- Upon receiving the request, the push service identifies the push platform and platform subscriber identifier for the received subscription ID, and forwards the message to the relevant push service (e.g., Firebase)
- The push platform delivers the message to the user device or browser
- The receiving client wakes up and retrieves the full content of all pending messages of the relevant type from Wikimedia servers (e.g., by requesting action=query&meta=notifications)
- When a notification is read, the client follows up with a request to action=echomarkread
Current estimates project a modest level of expected incoming notification request traffic (<1 req/s), though the rate of incoming requests will likely vary by time of day, month of the year (school in or out of session), and, given the product focus on new contributors, any campaigns in effect targeting new contributors.
Notification limits per event type
The product teams require configurable limits on the number of push notifications received within a specific period of time. Further, these limits should be configurable by event type. More specific requirements of this notification limit functionality will be entered in a Phabricator task after further product manager discussion.
We will track the Four Golden Signals: latency, traffic, errors, and saturation.
Additionally, we will track product-oriented metrics both overall and per-platform, including:
- Subscription request rate (req/s)
- Subscription deletion request rate (req/s)
- Total subscription count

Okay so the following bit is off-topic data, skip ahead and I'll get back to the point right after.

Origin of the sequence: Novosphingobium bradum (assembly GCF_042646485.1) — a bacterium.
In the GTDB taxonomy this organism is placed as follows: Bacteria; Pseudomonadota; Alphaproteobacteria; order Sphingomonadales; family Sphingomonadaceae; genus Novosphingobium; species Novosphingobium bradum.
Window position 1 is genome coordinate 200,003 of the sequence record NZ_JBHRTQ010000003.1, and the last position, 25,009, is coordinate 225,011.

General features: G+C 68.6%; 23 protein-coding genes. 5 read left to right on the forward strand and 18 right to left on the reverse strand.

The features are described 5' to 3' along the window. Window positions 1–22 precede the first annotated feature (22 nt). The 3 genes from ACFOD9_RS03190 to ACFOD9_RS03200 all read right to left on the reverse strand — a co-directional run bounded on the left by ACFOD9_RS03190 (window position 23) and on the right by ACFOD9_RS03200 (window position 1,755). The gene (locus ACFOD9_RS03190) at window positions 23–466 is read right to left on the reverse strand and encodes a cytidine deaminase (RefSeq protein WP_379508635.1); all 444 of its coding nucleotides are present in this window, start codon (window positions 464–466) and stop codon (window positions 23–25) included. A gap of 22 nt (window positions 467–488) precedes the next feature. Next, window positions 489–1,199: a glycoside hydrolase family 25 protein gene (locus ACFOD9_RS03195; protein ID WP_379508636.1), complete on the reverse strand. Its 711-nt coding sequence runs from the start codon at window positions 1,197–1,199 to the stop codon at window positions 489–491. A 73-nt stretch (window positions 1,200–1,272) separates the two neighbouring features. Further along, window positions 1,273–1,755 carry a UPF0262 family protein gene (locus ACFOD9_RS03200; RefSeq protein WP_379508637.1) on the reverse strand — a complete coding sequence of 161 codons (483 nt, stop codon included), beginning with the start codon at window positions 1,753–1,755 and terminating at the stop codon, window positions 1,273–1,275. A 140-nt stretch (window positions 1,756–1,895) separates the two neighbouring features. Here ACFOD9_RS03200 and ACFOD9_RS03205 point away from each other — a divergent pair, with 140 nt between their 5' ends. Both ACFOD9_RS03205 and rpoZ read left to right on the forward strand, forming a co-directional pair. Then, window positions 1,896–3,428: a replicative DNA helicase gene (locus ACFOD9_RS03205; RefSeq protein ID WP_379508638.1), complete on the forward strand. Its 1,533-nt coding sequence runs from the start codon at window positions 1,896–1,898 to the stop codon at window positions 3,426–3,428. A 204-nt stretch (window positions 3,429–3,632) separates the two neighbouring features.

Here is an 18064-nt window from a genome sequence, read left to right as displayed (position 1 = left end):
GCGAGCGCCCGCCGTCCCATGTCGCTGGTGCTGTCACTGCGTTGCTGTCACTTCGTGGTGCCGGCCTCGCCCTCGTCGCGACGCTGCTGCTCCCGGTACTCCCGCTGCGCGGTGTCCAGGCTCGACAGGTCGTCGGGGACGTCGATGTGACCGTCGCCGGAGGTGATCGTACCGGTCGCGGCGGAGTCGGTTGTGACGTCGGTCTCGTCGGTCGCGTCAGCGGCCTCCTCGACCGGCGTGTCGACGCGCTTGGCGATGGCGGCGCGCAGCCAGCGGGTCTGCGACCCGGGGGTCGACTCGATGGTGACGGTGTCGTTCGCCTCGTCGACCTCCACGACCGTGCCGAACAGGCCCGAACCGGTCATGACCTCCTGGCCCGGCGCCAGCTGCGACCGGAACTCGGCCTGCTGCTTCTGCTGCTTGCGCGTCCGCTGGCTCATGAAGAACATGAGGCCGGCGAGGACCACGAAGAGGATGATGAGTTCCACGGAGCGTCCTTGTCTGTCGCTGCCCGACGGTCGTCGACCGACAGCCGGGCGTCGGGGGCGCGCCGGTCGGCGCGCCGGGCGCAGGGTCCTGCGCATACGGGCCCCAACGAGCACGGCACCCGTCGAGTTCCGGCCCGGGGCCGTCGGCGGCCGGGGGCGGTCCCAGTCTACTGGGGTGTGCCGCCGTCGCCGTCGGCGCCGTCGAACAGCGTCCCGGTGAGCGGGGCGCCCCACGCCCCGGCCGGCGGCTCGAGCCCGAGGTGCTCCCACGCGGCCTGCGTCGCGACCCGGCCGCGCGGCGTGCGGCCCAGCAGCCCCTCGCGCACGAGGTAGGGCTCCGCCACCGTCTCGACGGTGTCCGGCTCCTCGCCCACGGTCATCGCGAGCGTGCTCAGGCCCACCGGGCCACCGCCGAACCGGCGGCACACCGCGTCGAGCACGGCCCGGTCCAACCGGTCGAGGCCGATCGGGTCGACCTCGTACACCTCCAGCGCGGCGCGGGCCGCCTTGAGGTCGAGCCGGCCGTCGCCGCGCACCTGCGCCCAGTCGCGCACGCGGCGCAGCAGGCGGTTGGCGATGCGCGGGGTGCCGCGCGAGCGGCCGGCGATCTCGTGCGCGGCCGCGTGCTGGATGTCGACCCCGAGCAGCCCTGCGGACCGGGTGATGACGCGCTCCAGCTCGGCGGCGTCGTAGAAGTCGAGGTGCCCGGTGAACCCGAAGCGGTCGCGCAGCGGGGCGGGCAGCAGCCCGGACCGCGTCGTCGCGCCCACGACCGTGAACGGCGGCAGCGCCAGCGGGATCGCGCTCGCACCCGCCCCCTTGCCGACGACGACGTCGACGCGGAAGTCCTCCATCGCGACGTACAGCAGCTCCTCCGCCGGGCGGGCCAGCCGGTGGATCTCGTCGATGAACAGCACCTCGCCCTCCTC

Metrics must be compatible with Prometheus. Alerts will be configured for request spikes or when error rates pass a reasonable threshold.
Push notifications are not critical to the operation of MediaWiki, and disabling them should not negatively affect any other software component running in Wikimedia production. The push notifications infrastructure will be largely self-contained to permit easy shutdown in the event of emergency or if push notifications are no longer needed by the Wikimedia products.
Why an external service?
The Wikimedia developer community has adopted a set of criteria for assessing whether a feature may be implemented as a service external to MediaWiki. According to these criteria, the proposed functionality is suitable for implementation as an external service. The functionality is self-contained and does not depend on having a consistent and current view of MediaWiki state. It does not require direct access to the MediaWiki database, and does not require features or functionality provided by MediaWiki or its extensions. Furthermore, a push notification service will likely involve resource usage spikes that make the functionality more suitable for running in a separate, dedicated environment.
Several open-source push notification server projects exist on the web. Building in an external service will allow us to scale independently of MediaWiki, and working from an existing open-source project will allow us to build on the lessons learned by prior push notification service implementers so that we can focus the greater part of our efforts on implementing any specific custom functionality required by Wikimedia Product and ensuring that the service meets the requirements of Wikimedia’s production environment.